Late night TV is finally returning in the wake of the WGA strike coming to an end. On Wednesday, Stephen Colbert, Jimmy Fallon, Jimmy Kimmel, Seth Meyers and John Oliver shared in a joint statement they would be returning in the next week.
Oliver, who hosts HBO’s “Last Week Tonight,” will return on Sunday. As for the rest of late night, the series will return starting Monday. That includes “The Late Show with Stephen Colbert,” “The Tonight Show Starring Jimmy Fallon,” “Jimmy Kimmel Live!” and “Late Night with Seth Meyers.”
NBC confirmed that “The Tonight Show Starring Jimmy Fallon” and “Late Night with Seth Meyers” would return on Monday to their original time slots of 11:35 p.m. and 12:35 p.m., respectively. Episodes will be available to stream the next day on Peacock, which is owned by NBCUniversal.
Lorne Michaels executive produces both series. Chris Miller and Gerard Bradford produce “The Tonight Show” with Miller serving as the showrunner. “Late Night” is produced by Mike Shoemaker.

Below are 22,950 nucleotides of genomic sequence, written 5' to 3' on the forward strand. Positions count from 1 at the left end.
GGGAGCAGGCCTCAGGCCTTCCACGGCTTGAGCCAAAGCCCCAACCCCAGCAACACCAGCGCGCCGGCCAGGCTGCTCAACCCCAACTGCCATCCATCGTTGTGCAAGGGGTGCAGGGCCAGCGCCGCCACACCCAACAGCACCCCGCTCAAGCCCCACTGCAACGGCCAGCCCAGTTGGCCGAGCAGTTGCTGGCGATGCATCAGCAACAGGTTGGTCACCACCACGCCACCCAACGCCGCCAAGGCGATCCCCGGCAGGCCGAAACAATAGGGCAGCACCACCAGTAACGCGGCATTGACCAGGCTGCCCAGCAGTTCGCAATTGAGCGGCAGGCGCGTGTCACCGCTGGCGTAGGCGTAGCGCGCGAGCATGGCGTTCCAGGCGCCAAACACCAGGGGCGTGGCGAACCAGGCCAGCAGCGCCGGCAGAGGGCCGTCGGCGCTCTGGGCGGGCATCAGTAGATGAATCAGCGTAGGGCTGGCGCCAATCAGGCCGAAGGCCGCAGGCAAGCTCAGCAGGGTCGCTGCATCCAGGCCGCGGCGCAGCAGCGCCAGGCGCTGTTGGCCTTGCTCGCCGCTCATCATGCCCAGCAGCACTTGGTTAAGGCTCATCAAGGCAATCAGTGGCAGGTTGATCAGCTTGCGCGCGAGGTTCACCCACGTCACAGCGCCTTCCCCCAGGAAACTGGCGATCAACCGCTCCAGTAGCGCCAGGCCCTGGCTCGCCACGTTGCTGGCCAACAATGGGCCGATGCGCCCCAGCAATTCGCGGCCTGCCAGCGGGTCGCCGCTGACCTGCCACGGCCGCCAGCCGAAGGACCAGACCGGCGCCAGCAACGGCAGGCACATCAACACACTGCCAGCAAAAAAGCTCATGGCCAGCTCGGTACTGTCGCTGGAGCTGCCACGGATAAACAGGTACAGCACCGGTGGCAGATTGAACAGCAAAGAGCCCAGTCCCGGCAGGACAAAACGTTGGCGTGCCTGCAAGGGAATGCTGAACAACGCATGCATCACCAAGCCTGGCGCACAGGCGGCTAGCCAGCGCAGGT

When the WGA strike started on May 2, late night productions were the first to be impacted. Because these series produce new episodes daily during their seasons (with the exception of “Last Week Tonight”), late night stopped producing new episodes as soon as the strikes began. Ever since, ABC, NBC and CBS have been airing reruns of these series.
Partway through the strike, Fallon, Meyers, Kimmel, Colbert and Oliver started “Strike Force Five,” a podcast inspired by their weekly Zoom chats they had been holding in the early days of the strike, the proceeds of which went to the out-of-work staffs behind the five shows.
On Tuesday, the WGA formally approved the labor contract between the guild and the AMPTP, declaring that striking writers could now return to work. This new three-year contract includes significant gains for the guild, including substantial raises, minimum staffing requirements, a 26% increase to residuals and guaranteed protections on A.I.